He ran into Fletcher in the corridor again. Like some kind of ghost who keeps hanging around.

“Thought you already had vacation?” Fletcher asked.

“I do. I was trying to take it back. There’s no more rental cars.”

Fletcher patted his shoulder. “They might get another returned tonight or tomorrow. Besides, are you sure you need one? Does your sister really need rescued? The scene you witnessed was out of context. Maybe they were unfriendly because they had no warning she was coming. There are a million explanations.”

“I know. I just have a bad feeling about it, and my hunches are usually right. I’ll see you later.”

With no other options, Fallon headed to the common areas of the citadel in search of someone headed to Florida. Maybe he could get lucky and hitch a ride. An hour later he had nothing to show for his efforts except some dirty looks and good luck wishes.

He slumped back on a bench and tried to figure out what to do next. Maybe he could hitchhike? Surely some mortal would pick him up eventually? And then…and then he could always take their car, leave their drained body in the trunk. Dinner and a vehicle in one.

It seemed like the best idea, so he headed back to his apartment. He paired down his luggage to a backpack, and was shutting everything off and unplugging things when a knock came on the door. He barely opened it before Fletcher pushed inside, exclaiming, “You were right!”

Fallon blinked a few times. “About what?”

“Warren. Or his coven to be exact.” Fletcher waved a xeroxed paper. “You said they’re in Pensacola, near the beach, right?”

“She said they were half an hour from it.”

“And there’s at least two males and a red haired female? If it’s the same one, the Executioners have been sent to investigate them five times in the last ten years.”

“I wouldn’t be surprised. What were they sent for?”

“Missing persons complaints. Vampiresses leave their current covens with a ‘nice looking vampire’, move to Florida, write a letter or two, and then disappear. When coven members start checking up, the Florida coven claims the women left, but no one ever sees them again.”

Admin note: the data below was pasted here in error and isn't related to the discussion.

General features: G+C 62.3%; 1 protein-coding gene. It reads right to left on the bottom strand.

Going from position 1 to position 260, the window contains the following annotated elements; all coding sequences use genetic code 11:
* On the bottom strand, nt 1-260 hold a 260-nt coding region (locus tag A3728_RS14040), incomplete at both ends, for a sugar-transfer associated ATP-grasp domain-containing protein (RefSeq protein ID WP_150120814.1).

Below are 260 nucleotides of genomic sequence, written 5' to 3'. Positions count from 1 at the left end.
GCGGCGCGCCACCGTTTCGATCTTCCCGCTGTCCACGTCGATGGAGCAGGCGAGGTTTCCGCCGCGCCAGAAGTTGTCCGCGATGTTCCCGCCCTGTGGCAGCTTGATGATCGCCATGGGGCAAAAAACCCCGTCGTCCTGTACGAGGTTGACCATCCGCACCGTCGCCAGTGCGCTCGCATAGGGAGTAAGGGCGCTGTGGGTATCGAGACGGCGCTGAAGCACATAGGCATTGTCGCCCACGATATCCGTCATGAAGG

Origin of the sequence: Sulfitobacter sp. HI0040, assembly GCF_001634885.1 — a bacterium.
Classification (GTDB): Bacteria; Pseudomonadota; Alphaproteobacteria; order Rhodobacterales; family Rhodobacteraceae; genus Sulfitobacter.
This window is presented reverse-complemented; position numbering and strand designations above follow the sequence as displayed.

Fallon snatched the paper form his hands and read over the synopsis of incidents. “How did you get this?”

Fletcher shrugged. “I told Grace I needed to locate a coven for an assignment. Did you find a ride?”

Fallon folded the paper, address and all, and stuffed it in his jean’s pocket. “No. I’m going to try hitchhiking. I don’t know what that coven is up to, or why, but I need to get down there!”

“I might have a solution,” Fletcher said reluctantly. “I don’t own a car, but Belle does. I could probably talk her into driving us.”

“Us?” Fallon asked, one hand on the door.

“The records indicate there are five of them, not counting the last vampiress who disappeared. You need all the help you can get.”

Fallon hated to say it, but Fletcher was right.



To be continued.



Picture: Jonathan

Topic: Trevor

  1. bunches of fun 2. banana 3. chiquita 4. Bluth’s frozen bananas. 5. minions love these. 6. Even if they aren’t wearing their pajamas. (the bananas that is). 7. monkey’s love them too. 8. Though it’s a lot of peels to slip on. 9. almost a fruit salad.  10. or a sundae. 11.where’s the pineapple? 12. I’m finally ahead of Jonathan. 13. I think he slacked off one week so that he can use it as proof he is not cheating with voo doo. 14. I still find him suspicious. 15. a bunch 16. plantain 17. bunch of fruit 18. yellow 19. this is harder than last week 20. peel and eat.

About Joleene Naylor

An independent author, freelance artist, and photographer for fun who loves anime, music, and writing. Check out my vampire series Amaranthine at or drop me a line at

4 responses to “Blogophilia 26.10 Fallon Part 2”

  1. BarbaraK aka fiddlbarb says :

    You’re so very creative. Wonderful storytelling. I love it!

  2. Colleen Keller Breuning says :

    Beware the Executioners! Loved the throwback 80’s stuff…. cassette tapes and all! 🙂 Awesome writing!

  3. Martien says :

    Why do girls love bad guys? 8 points Earthling

  4. D.J. says :

    Good story!